Anyone who’s ever bought, sold, built or renovated a home knows it’s simply impossible to completely cover that experience in 22-50 minutes on HGTV. One of the main questions we face is, how can I properly budget a home renovation? and what updates will give me the best return when I sell?

We wanted to touch briefly on the best steps to take when planning your renovation budget template.

Set your goals and create a wish list.
what do you want out of the renovation?

Is it a simple update or, are you looking to increase the value of your home, or is it a space designed specifically for your design taste? Keep in mind that any renovation will be driven by the quality of the finishes, so keep your budget in mind and be realistic about the ultimate result you hope to achieve.

Quotes, contractors and planning

If your renovation is structural, additions, or changes shape and size, you may need an architect or design firm that will advise you on zoning and regulations in your area. Keep in mind the trades aspects ie: electrical, plumbing, HVAC, dry-walling, landscaping etc.
If the renovation is small, you may want to hire individual workers. For example, if your renovation is a new kitchen and paint, a handy-person, carpenter or painter may be all you need. Remember that pricing is often done by square footage of the area being renovated or remodeled, quality of finishes, labour time, etc.

An estimate will be based on what they think you want to be done, and work completed under these circumstances is almost guaranteed to cost more than your initial estimate. You have to be very specific about what you want to be done, and spell it out in the contractor, write down to the materials you’d like used, etc.

Be patient! Rome wasn’t built in a day.

Value of your home and neighborhood comps

if the purpose of your renovation is to increase the value of your home and get the best ROI when you sell, you need to spend enough to make the right upgrades, but not spend so much that you price yourself out of the neighborhood. If the renovation is for your own personal enjoyment, still keep this in mind!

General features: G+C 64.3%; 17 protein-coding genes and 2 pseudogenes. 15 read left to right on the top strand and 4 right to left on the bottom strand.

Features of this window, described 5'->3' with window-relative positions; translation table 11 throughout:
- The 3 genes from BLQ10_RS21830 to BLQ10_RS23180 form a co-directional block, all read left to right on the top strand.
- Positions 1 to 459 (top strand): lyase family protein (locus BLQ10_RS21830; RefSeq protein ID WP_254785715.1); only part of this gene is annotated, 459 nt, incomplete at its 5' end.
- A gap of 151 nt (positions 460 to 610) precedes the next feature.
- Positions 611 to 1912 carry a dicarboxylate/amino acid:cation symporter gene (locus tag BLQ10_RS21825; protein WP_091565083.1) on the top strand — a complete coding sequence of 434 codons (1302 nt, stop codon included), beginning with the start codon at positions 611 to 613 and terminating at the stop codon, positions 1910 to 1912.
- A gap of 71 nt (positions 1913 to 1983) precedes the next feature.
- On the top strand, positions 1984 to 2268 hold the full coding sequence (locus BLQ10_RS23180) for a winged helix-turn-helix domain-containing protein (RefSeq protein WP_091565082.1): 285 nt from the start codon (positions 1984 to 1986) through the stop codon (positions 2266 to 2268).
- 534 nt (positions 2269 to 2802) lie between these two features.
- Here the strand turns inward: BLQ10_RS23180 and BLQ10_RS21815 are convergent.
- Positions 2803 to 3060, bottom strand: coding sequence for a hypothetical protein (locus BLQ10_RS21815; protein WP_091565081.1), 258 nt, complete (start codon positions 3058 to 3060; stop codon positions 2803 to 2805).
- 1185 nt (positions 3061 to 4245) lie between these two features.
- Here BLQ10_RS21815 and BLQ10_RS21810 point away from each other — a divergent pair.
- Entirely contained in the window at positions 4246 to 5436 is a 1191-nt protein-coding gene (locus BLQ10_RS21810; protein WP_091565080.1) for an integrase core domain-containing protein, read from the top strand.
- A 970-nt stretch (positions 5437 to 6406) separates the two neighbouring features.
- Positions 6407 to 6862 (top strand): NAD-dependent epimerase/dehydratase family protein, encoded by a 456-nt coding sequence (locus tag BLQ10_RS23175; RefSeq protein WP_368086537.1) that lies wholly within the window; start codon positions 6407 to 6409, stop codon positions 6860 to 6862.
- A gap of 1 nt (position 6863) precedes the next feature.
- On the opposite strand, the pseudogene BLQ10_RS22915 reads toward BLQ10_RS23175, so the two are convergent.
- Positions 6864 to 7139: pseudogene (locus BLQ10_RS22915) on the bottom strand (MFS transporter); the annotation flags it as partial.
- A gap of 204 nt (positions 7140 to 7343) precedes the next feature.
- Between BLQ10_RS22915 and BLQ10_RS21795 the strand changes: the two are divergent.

Budgeting 101

You need to first figure out your finances for the desired project and establish if it is feasible. There are many options when weighing the pros and cons of a renovation.

Saving up the money after receiving the general estimates- you’re more likely to stay on budget because you have more time to research costs and plan the project.

Use a home equity line of credit-This is a loan that’s taken out against the equity you have built up in your home. Under current regulations, a lender will only let you borrow up to 65% of your home’s value. That means on a $500,000 home you could borrow as much as $325,000. So, if you already have a $300,000 mortgage, you could qualify for a $25,000 HELOC.

Use rebates

If you’re doing extensive renovations, consider making upgrades with energy efficiency in mind. Upgrades, like insulating the basement or upgrading windows and the home’s furnace, can help you qualify for municipal, provincial and federal rebates that can quickly add up.

However, to get access to these rebates, you must first pay for and complete a home-energy audit—a test that will tell you how energy efficient your home is (or isn’t) and then provide a list of upgrades. The audit is done in two parts (before and after) and can cost anywhere from $200 to $1,000, depending on your city, your home and the company you use. Once you’ve completed and paid for these improvements, you can submit receipts and paperwork to various rebate programs.

Are you considering a renovation? Call our team today to discuss strategy and the best items to focus on for return on investment.